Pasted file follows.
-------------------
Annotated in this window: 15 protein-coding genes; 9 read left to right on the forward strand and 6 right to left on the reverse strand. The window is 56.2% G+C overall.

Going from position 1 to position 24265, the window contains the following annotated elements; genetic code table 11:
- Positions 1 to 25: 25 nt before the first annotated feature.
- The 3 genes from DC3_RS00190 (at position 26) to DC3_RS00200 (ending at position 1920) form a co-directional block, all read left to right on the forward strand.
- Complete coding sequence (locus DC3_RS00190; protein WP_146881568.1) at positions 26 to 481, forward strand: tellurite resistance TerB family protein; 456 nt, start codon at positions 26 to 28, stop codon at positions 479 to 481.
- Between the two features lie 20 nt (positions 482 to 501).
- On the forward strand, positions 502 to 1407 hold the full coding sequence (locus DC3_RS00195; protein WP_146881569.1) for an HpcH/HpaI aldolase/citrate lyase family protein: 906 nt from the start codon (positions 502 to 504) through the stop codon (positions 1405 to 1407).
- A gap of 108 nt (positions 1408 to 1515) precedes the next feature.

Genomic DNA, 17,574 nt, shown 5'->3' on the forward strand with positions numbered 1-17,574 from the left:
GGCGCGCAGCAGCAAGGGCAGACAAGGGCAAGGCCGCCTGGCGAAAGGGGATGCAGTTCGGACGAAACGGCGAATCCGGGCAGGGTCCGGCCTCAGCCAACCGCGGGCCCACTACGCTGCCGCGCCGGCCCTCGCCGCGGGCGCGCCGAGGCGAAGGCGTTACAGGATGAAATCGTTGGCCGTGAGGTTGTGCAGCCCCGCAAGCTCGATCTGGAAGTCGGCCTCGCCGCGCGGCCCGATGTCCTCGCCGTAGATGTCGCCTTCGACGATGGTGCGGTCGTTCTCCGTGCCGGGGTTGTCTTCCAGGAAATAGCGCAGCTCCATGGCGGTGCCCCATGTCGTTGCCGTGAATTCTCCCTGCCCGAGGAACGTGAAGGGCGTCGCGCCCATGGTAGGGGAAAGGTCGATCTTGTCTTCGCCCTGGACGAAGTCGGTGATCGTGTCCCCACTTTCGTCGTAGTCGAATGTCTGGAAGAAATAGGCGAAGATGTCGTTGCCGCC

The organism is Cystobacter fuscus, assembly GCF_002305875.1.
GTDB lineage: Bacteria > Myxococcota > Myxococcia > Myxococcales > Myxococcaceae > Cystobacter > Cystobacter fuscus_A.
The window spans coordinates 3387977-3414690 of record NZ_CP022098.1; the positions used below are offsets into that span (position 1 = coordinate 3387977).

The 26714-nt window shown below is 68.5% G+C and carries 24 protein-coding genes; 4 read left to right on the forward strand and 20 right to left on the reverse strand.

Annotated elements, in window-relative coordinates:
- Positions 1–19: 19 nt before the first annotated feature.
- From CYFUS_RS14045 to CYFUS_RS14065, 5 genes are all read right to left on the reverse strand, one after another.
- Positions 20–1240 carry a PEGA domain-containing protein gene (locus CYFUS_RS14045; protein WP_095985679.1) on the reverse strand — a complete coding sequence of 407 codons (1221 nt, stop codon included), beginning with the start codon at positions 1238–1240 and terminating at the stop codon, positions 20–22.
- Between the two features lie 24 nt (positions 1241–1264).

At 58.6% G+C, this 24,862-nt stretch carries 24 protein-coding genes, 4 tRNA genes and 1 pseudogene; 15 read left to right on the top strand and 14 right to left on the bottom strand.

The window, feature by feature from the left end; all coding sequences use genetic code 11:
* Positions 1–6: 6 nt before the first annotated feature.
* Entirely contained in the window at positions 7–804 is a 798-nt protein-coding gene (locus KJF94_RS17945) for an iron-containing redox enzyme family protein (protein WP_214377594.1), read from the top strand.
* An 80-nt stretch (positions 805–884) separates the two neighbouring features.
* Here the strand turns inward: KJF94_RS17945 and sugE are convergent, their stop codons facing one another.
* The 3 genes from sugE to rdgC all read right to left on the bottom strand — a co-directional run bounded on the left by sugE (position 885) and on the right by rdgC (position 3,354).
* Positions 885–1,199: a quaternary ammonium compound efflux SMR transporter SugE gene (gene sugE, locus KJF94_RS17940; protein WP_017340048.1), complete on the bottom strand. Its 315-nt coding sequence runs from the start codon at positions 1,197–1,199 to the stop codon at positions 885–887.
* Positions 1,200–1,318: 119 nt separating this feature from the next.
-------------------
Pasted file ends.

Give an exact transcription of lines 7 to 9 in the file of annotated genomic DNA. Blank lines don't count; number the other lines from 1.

- On the forward strand, positions 502 to 1407 hold the full coding sequence (locus DC3_RS00195; protein WP_146881569.1) for an HpcH/HpaI aldolase/citrate lyase family protein: 906 nt from the start codon (positions 502 to 504) through the stop codon (positions 1405 to 1407).
- A gap of 108 nt (positions 1408 to 1515) precedes the next feature.

Genomic DNA, 17,574 nt, shown 5'->3' on the forward strand with positions numbered 1-17,574 from the left: